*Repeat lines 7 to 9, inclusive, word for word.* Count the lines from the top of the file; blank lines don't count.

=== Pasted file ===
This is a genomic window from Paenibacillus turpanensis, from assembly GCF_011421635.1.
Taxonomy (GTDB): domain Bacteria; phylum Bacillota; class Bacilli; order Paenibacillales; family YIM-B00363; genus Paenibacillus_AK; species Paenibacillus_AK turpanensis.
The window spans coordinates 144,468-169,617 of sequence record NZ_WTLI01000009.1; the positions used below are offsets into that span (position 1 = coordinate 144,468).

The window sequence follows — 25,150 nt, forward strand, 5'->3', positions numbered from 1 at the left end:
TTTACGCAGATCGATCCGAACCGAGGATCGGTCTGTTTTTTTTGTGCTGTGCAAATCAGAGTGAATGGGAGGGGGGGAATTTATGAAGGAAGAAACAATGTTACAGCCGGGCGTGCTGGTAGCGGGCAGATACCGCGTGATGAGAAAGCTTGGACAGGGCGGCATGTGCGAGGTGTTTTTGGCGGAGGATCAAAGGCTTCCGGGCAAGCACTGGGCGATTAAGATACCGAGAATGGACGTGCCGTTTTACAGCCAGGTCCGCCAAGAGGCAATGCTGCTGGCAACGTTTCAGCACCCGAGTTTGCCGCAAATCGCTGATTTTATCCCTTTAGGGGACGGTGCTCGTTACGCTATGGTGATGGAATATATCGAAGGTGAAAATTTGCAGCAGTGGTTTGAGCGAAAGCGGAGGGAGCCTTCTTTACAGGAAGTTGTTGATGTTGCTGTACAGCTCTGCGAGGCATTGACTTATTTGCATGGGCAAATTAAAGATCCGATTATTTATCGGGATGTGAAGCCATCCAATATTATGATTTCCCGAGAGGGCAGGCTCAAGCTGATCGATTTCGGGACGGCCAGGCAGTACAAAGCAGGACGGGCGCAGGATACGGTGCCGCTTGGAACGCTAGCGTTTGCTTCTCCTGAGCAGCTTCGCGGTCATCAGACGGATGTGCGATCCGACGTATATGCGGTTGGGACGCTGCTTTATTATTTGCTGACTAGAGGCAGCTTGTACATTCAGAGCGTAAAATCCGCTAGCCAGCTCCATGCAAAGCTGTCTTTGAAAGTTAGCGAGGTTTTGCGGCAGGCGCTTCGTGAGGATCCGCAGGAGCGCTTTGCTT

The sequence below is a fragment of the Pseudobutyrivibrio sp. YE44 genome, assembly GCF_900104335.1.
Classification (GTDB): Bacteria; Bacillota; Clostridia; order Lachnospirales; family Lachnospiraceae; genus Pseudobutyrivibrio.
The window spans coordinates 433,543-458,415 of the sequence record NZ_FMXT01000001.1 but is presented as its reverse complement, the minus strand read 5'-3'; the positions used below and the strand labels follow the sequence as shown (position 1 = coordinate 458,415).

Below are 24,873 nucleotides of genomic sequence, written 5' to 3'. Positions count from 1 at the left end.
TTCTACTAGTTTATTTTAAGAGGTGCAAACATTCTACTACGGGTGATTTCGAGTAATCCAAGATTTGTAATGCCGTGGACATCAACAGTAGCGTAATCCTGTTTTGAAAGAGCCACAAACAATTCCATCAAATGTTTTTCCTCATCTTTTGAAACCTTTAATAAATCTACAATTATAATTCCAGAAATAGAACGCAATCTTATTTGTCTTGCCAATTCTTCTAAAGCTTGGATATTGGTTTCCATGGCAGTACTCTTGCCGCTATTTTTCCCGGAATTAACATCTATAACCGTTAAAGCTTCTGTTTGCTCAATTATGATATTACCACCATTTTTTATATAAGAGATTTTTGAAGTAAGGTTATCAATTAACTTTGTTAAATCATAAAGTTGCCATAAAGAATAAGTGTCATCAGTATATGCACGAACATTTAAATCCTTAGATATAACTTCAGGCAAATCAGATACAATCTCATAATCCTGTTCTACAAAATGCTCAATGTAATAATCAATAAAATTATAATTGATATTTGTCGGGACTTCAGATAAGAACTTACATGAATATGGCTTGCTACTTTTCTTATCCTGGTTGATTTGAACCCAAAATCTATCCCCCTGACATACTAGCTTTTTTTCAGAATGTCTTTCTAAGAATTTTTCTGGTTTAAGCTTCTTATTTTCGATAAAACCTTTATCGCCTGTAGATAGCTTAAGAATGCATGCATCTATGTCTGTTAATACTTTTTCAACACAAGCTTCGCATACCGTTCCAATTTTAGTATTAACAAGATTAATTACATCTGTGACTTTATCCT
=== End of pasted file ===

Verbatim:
Classification (GTDB): Bacteria; Bacillota; Clostridia; order Lachnospirales; family Lachnospiraceae; genus Pseudobutyrivibrio.
The window spans coordinates 433,543-458,415 of the sequence record NZ_FMXT01000001.1 but is presented as its reverse complement, the minus strand read 5'-3'; the positions used below and the strand labels follow the sequence as shown (position 1 = coordinate 458,415).

Below are 24,873 nucleotides of genomic sequence, written 5' to 3'. Positions count from 1 at the left end.